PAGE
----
New Collection from the Screven-Jenkins Regional Library System

Sylvania, the Rodeo City, Part 1 (Part 1 of Sylvania, the Rodeo City scrapbook). Screven-Jenkins Regional Library System Collection, Screven-Jenkins Regional Library System.
Sylvania, the Rodeo City, Part 1 (Part 1 of Sylvania, the Rodeo City scrapbook). Screven-Jenkins Regional Library System Collection, Screven-Jenkins Regional Library System.

We are pleased to announce a new collection from our partners at the Screven-Jenkins Regional Library System. The collection, the Screven-Jenkins Regional Library System Collection (available at http://dlg.galileo.usg.edu/CollectionsA-Z/gcm_search.html) is one of our newest resources featuring materials from public library collections that have been digitized as part of the Bill and Melinda Gates Foundation-funded Public Libraries Partnerships Project (PLPP).

Sharon Blank, the assistant director of the Screven-Jenkins Regional Library System, discusses her selection of materials for the digitization project:

“It was brought up that there weren’t a lot of resources covering life in post-WWII life in small rural towns like we have here in Screven and Jenkins Counties in Georgia.  A proposed collection focus was that small-town community life.  One of our towns, Sylvania, is actually home to the longest continuously-running Livestock Festival in Georgia, possibly in the country, and in the post-war boom times, Screven County was one of the places that many people stopped at on their way to the new tourist destination of Florida. The resources I selected gave a good glimpse of what life was like in those days.  Most of [the resources] were scrapbooks which had been collected to show off how great life could be in a small town… In addition to the scrapbooks and other materials offered from the library’s collection, there were also a collection of photos from one of our county’s citizens, Hilda Boykin, who literally rescued them from the trash after the Screven County News, one of the two newspapers we had during the 1950s and 1960s, closed.  While most of the issues of that paper have been preserved on microfilm, most of the photos were never printed, and have the benefits of both being taken by a professional photographer and of being taken by someone with unparalleled access to events.”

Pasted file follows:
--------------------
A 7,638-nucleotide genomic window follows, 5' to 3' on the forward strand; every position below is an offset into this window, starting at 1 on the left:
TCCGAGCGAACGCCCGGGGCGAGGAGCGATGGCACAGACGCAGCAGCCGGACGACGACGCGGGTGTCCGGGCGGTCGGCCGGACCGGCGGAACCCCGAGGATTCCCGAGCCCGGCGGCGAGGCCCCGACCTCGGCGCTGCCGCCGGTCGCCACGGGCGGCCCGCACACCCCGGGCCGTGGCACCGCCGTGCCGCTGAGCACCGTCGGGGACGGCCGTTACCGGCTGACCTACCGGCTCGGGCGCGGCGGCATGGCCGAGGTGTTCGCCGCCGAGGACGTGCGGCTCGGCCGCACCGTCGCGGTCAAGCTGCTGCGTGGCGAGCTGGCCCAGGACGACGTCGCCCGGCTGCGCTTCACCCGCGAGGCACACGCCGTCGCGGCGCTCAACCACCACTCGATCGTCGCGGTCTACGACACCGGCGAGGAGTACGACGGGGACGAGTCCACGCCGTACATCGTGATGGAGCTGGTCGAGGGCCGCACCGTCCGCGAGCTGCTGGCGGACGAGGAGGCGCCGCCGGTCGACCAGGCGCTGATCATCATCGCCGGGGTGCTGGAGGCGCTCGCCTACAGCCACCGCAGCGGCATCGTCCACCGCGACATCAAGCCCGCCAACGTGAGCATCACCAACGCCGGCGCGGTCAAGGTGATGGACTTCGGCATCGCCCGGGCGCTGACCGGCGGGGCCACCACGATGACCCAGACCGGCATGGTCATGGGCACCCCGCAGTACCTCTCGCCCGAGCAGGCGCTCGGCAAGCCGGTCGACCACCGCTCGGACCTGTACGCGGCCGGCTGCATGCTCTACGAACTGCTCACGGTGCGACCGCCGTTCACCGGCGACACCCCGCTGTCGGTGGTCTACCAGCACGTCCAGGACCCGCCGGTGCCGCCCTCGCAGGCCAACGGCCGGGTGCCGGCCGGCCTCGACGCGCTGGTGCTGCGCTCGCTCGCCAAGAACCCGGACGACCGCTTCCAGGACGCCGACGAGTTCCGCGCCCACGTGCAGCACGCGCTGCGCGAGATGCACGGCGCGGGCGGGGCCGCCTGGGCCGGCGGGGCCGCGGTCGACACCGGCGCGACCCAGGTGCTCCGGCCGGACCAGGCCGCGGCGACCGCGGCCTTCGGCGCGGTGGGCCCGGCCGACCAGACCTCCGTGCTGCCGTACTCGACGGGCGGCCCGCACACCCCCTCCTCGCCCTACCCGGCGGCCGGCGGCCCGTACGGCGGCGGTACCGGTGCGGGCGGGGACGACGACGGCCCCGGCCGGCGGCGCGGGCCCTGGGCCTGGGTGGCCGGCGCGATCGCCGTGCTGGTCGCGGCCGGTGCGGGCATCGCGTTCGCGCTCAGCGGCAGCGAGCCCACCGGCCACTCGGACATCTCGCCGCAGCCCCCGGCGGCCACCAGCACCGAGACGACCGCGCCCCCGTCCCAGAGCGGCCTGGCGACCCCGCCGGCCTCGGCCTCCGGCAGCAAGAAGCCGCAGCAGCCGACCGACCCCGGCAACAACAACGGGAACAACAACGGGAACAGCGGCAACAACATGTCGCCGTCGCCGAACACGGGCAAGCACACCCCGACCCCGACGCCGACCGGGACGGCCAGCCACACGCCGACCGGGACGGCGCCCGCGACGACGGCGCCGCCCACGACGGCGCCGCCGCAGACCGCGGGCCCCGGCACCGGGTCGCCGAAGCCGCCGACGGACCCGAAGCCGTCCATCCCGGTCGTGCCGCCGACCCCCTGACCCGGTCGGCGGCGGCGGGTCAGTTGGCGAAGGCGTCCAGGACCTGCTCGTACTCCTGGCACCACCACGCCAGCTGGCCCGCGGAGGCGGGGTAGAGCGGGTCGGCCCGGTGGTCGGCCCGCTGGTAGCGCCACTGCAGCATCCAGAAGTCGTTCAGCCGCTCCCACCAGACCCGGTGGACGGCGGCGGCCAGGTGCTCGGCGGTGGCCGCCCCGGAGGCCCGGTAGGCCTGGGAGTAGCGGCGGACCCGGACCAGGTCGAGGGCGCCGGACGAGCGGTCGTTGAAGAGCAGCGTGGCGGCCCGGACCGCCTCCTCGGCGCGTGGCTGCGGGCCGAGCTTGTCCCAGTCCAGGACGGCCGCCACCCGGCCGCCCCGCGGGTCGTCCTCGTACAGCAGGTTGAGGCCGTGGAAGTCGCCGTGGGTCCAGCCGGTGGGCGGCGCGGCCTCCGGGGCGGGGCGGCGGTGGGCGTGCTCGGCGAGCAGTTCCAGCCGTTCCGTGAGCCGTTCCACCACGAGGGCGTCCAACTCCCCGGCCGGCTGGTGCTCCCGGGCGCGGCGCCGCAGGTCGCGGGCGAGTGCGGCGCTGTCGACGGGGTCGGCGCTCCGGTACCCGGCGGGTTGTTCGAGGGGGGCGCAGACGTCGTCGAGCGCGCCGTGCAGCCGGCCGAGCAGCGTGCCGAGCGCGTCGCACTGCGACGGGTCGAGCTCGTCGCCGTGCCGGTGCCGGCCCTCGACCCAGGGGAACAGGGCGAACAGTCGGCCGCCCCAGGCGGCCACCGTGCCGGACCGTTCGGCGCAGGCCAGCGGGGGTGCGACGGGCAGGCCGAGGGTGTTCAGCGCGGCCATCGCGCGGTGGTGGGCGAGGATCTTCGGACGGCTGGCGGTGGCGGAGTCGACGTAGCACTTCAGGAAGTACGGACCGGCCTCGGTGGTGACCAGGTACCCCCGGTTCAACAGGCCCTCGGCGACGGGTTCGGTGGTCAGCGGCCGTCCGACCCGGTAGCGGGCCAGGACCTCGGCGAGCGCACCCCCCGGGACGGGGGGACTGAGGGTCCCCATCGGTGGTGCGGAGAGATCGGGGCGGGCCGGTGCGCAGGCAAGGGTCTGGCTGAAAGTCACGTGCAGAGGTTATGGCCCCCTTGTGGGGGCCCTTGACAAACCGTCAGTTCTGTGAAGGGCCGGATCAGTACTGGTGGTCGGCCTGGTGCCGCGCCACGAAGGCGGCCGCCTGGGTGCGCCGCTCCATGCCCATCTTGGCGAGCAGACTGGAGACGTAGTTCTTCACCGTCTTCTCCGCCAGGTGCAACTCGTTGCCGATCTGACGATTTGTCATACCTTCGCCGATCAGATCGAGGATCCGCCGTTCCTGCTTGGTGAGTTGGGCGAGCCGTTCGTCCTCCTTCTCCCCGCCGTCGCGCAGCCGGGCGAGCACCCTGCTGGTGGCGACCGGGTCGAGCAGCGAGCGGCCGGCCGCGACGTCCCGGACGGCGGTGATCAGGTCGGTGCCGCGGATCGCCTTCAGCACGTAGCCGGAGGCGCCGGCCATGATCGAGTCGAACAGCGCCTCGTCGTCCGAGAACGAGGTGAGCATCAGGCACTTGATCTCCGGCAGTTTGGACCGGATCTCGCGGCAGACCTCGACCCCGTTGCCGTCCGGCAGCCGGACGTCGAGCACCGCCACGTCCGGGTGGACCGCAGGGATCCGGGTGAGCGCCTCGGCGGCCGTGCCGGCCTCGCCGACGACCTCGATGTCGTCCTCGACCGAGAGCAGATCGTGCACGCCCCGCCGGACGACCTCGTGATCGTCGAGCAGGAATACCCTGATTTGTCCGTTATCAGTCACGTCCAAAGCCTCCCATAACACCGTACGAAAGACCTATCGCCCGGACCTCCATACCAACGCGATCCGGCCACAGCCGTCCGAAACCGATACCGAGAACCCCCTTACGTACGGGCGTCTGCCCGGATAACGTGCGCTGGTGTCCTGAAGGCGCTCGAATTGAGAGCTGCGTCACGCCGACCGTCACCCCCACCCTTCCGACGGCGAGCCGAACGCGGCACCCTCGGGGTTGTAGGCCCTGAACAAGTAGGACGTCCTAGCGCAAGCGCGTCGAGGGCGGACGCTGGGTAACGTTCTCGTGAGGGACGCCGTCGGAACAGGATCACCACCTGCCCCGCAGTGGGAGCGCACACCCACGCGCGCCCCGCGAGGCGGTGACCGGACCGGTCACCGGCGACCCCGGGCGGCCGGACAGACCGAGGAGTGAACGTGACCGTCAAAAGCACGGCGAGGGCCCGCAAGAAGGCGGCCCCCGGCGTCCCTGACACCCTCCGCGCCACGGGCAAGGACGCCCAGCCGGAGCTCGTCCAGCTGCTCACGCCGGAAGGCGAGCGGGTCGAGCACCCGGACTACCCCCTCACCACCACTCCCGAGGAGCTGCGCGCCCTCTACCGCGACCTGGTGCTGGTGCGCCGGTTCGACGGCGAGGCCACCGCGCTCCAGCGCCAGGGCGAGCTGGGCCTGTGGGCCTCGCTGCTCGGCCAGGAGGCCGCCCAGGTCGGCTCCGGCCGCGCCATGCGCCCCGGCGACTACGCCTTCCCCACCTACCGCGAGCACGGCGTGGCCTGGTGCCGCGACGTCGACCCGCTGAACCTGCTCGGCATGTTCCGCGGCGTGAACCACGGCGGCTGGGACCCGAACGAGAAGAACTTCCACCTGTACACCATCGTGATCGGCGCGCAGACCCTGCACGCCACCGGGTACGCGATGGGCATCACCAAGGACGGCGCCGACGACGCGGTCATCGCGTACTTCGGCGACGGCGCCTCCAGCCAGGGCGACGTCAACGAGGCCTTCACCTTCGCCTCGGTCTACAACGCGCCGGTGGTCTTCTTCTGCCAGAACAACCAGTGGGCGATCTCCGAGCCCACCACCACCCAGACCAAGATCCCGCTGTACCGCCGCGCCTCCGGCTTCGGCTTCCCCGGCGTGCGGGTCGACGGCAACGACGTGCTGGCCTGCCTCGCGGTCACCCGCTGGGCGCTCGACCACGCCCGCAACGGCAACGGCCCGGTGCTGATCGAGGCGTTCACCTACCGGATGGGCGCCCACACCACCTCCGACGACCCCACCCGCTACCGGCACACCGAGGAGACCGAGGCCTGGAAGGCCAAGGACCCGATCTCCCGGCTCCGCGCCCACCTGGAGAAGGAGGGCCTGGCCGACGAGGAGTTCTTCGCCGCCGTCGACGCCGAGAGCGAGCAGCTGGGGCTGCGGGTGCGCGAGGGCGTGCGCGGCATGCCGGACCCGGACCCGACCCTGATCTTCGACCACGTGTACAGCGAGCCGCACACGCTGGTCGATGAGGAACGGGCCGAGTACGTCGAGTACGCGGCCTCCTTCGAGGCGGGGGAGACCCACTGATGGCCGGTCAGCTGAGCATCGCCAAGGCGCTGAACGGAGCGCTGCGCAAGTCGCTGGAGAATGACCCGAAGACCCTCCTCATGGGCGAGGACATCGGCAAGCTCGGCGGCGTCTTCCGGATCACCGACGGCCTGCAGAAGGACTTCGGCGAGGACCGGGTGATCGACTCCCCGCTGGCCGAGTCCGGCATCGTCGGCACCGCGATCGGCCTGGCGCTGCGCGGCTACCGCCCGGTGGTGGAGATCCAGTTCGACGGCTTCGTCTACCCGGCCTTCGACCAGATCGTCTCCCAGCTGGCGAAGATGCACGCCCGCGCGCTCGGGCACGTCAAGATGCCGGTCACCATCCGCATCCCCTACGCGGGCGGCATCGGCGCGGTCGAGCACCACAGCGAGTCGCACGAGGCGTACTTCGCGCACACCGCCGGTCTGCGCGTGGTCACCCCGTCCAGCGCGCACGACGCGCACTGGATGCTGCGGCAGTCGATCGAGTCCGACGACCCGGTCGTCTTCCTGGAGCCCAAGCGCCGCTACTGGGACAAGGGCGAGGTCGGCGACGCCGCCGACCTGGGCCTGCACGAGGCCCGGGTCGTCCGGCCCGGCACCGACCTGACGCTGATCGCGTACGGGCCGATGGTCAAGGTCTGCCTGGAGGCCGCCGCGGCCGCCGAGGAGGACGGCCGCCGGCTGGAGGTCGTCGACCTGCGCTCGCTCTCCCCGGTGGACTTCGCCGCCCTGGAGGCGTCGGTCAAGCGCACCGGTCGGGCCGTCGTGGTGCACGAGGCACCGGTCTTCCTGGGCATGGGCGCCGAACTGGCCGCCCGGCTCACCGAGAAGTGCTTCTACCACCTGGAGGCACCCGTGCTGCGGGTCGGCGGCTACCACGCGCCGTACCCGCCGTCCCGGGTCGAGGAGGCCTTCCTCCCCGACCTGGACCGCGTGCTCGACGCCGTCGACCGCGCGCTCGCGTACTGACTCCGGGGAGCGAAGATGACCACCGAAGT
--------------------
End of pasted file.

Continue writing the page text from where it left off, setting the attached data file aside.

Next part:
Blank notes that “many of the items offered for digitization are utterly unique.  If anything were to happen to the library and the items in our J. Dixon Hollingsworth, Jr. Genealogy/Georgia Room collection were damaged, those items would be completely irreplaceable…some of the items presented for digitization were so fragile that we didn’t dare have them out for the public to peruse.  The digitization project will allow people around the world to get a glimpse of our area’s rich history and a better look at the life of a small rural Georgia town, without risking damage to the items in the collection.”

Photograph of a public health nurse taking blood from Sylvania mayor Willard H. Lariscy, Sylvania, Georgia, 1951. Screven-Jenkins Regional Library System Collection, Screven-Jenkins Regional Library System.
Photograph of a public health nurse taking blood from Sylvania mayor Willard H. Lariscy, Sylvania, Georgia, 1951. Screven-Jenkins Regional Library System Collection, Screven-Jenkins Regional Library System.

Blank recommends looking at the Rodeo City Scrapbook. “It was a scrapbook created for a contest, and was illustrated by Gaetanna Bazemore Lariscy, an employee of the city who was also a talented artist and member of the Sylvania Junior Woman’s Club.  It is a work of art in itself, and you can see the time and care that went into creating the scrapbook for the city that she loved.”

Finally, Blank emphasizes the importance of making resources from smaller towns in Georgia available online.